Politically, Mr. Fels is a Republican, and is influential in his party, having held the office of chairman of the township committee for twenty or thirty years, and has been township clerk for two years. He has been treasurer of the independent school district for the past fifteen years, and he was a director of the Fayette Agricultural Society for eight years. In all these positions of trust he has performed his duties in a manner to elicit the approval of all concerned and with much credit to himself. He is a member of the German Lutheran Church. He has been very successful in all his business affairs and his home is one of the most attractive and beautifully located in the county, lacking nothing in the way of modern conveniences, being on a part with city homes, with the exception of electricity. But he is a man of progressive ideas, energetic, keeping abreast of the times in every respect. The falling spring mentioned above is one of nature's greatest wonders in this state, a spring of pure cold water gushing over a solid rock, falling about fifteen or twenty feet into a pool or natural basin, a miniature Niagara. The McCreary cave is another natural wonder of the park, being a natural cavern in a solid rock, eight to ten feet high and twenty feet wide and over one hundred feet in depth, where it becomes narrower as it descends, continuing under the hill for another fifty feet. The cave is perfectly dry and at the side of the mouth of the cave there gushes a stream of cold sparkling water, called the Spring of the Cave. Another natural wonder is the "Rocky run," a sort of canyon in an immense rock about four hundred feet long, while the walls rise perpendicularly on both sides to a height of about thirty to forty feet, and the space between the walls is about seventy-five to one hundred feet wide. These attractions of nature are all in a park, covering less than forty acres. Besides, there are numerous stately trees, everything as nature formed it.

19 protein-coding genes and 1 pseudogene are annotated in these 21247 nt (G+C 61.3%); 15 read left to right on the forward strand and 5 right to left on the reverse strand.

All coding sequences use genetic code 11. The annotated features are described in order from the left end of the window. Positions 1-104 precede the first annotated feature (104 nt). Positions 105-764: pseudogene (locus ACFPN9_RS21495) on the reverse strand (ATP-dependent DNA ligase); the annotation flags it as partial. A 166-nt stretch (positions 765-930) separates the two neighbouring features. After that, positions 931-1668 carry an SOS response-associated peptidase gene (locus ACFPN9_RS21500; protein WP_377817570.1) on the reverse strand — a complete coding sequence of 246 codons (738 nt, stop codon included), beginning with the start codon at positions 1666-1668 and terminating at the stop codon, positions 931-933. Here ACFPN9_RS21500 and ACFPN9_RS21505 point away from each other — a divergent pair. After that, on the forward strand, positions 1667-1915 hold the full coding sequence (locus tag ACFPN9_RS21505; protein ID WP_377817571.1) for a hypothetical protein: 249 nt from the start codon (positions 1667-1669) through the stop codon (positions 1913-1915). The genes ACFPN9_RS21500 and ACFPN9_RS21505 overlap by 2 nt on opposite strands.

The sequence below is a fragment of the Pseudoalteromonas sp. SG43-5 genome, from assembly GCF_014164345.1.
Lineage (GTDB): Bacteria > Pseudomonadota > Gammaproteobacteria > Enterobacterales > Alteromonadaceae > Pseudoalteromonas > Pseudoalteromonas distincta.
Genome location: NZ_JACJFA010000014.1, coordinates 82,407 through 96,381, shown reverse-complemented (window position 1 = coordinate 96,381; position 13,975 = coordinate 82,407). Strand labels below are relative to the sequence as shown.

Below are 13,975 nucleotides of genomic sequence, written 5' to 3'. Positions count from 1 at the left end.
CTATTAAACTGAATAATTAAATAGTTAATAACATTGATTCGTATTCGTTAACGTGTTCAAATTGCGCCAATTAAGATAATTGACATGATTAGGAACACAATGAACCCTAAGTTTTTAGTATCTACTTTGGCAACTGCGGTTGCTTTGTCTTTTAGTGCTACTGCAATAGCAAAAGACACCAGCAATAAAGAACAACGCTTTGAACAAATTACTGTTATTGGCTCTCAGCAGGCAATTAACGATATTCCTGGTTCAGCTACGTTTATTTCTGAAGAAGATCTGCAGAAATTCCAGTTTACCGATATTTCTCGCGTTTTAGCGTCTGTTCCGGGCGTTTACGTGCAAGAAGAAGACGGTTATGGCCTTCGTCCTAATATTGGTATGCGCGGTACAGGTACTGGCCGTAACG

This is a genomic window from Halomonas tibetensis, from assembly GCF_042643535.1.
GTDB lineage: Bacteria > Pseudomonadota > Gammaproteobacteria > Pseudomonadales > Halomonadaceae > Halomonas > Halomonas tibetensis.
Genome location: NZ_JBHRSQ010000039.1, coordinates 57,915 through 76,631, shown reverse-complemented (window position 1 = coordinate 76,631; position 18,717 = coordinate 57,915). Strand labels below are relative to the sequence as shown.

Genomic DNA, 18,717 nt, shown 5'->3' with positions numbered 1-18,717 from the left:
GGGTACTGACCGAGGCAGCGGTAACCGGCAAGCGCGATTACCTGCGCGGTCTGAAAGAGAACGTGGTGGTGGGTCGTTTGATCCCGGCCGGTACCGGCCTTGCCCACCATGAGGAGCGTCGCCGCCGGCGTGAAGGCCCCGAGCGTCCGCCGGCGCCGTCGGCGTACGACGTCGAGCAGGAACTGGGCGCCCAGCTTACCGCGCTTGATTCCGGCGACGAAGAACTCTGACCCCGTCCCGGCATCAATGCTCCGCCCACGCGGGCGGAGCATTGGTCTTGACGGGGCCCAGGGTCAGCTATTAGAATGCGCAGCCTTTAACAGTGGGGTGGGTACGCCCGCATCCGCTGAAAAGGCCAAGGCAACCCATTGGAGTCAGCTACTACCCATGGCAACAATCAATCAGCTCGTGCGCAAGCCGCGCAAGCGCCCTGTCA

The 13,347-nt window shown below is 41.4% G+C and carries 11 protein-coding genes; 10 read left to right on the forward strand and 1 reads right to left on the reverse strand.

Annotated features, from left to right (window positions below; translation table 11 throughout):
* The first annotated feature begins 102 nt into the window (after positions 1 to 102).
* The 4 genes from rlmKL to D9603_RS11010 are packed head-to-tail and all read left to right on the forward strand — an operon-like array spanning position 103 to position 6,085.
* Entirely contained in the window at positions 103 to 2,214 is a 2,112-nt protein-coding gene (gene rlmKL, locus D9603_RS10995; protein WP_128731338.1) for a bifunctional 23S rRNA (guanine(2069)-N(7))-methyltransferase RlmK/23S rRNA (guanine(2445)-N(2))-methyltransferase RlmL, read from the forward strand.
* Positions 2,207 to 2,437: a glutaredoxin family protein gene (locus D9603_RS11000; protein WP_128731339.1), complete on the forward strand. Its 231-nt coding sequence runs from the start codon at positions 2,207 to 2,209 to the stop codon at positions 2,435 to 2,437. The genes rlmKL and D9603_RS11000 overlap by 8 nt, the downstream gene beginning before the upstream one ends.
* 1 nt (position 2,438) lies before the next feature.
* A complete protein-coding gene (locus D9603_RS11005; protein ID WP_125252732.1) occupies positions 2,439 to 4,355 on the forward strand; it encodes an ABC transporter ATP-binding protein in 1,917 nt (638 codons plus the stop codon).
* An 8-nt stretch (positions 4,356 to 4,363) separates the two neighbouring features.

On November 26, 1884, Mr. Fels married Addie Soward, who was born in Bethel township, Fayette county, February 18, 1861, the daughter of Stewart and Mary (Umbarger) Soward, natives of Ohio, the former born in 1834, and died in December, 1909. He was a veteran of the Civil war, and was a pioneer settler of Bethel township, having established his home there in the early fifties. After serving throughout the war in an Iowa cavalry regiment, he returned home and soon afterwards moved to Kansas, later settled in Missouri, where his death occurred. Mrs. Soward died about 1863 or 1864, when about thirty-two years old. She was the mother of three children, of whom Mrs. Fels was the second in order of birth.

To Mr. and Mrs. Fels six children have been born, three of whom are living, Carl H., born February 4, 1891; Ray S., born April 19, 1894; Vergie E., born April 12, 1901.


back to Fayette Home